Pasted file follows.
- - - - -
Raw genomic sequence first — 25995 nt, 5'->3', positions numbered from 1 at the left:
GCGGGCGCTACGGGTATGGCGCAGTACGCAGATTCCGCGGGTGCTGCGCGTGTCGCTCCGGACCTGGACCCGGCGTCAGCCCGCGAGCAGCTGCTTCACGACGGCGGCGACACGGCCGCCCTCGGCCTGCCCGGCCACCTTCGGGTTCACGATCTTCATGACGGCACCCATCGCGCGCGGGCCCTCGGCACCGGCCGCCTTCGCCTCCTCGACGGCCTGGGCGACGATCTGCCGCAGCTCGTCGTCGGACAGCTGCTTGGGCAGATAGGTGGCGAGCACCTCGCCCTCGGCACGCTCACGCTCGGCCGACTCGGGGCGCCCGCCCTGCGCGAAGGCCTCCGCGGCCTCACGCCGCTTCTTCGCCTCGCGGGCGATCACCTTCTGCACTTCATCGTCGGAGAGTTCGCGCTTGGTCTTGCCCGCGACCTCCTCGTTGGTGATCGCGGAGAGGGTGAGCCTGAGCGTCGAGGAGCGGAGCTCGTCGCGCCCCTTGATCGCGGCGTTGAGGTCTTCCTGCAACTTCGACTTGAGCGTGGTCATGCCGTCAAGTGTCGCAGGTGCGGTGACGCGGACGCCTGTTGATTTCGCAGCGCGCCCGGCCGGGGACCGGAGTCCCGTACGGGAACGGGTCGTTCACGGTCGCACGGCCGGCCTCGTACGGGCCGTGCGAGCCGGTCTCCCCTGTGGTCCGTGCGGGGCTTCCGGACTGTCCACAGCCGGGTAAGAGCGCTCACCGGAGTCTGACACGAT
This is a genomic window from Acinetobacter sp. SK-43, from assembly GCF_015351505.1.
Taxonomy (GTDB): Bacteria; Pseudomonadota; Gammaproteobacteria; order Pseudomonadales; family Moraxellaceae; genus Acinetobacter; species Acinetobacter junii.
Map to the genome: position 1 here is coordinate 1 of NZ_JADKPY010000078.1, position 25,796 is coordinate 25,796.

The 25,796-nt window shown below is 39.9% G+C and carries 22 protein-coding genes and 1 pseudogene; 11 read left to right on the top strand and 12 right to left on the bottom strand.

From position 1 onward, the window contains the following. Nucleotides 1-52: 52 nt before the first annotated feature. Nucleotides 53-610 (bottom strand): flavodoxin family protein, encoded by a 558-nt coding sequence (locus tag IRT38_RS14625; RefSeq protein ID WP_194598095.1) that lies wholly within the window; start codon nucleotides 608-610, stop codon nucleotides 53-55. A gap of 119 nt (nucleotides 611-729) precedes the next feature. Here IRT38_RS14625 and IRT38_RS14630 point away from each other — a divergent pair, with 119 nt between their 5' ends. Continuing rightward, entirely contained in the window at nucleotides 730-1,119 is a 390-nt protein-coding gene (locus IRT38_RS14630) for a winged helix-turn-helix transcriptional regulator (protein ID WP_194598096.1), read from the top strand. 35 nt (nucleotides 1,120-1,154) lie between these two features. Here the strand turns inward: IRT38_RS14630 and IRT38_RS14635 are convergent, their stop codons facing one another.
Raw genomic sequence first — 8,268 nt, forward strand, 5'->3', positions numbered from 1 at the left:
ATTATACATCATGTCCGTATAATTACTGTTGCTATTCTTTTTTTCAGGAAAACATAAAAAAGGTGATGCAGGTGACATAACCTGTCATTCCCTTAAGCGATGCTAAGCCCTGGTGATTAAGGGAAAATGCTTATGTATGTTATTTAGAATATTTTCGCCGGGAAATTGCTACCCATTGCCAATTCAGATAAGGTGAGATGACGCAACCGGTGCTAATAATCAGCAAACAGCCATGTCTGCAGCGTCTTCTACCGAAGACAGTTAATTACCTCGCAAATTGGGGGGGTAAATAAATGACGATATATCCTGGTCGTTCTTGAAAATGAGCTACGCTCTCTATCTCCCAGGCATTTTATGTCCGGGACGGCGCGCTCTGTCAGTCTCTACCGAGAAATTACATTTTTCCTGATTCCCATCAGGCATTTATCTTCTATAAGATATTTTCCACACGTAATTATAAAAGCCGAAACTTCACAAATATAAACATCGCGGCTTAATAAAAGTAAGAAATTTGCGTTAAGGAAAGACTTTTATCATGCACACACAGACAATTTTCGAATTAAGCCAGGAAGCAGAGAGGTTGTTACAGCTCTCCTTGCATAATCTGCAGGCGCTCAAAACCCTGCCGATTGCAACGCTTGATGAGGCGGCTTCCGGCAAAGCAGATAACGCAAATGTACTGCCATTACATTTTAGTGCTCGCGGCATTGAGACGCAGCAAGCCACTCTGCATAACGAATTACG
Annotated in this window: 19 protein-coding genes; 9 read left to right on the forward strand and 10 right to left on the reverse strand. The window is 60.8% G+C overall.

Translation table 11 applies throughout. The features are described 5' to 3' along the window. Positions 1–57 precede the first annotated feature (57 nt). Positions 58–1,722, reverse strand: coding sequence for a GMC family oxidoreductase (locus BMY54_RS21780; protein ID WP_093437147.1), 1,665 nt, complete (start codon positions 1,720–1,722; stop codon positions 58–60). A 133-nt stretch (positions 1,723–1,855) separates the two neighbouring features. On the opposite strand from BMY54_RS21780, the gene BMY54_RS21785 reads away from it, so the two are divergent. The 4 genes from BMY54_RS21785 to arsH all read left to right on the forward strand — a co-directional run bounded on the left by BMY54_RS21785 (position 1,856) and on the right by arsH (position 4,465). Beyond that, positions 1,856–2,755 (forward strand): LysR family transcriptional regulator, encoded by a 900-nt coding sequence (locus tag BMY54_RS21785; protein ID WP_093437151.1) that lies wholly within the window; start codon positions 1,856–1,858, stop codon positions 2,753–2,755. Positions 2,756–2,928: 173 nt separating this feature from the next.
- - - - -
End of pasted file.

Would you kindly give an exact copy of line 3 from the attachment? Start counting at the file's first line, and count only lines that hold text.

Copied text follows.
This is a genomic window from Acinetobacter sp. SK-43, from assembly GCF_015351505.1.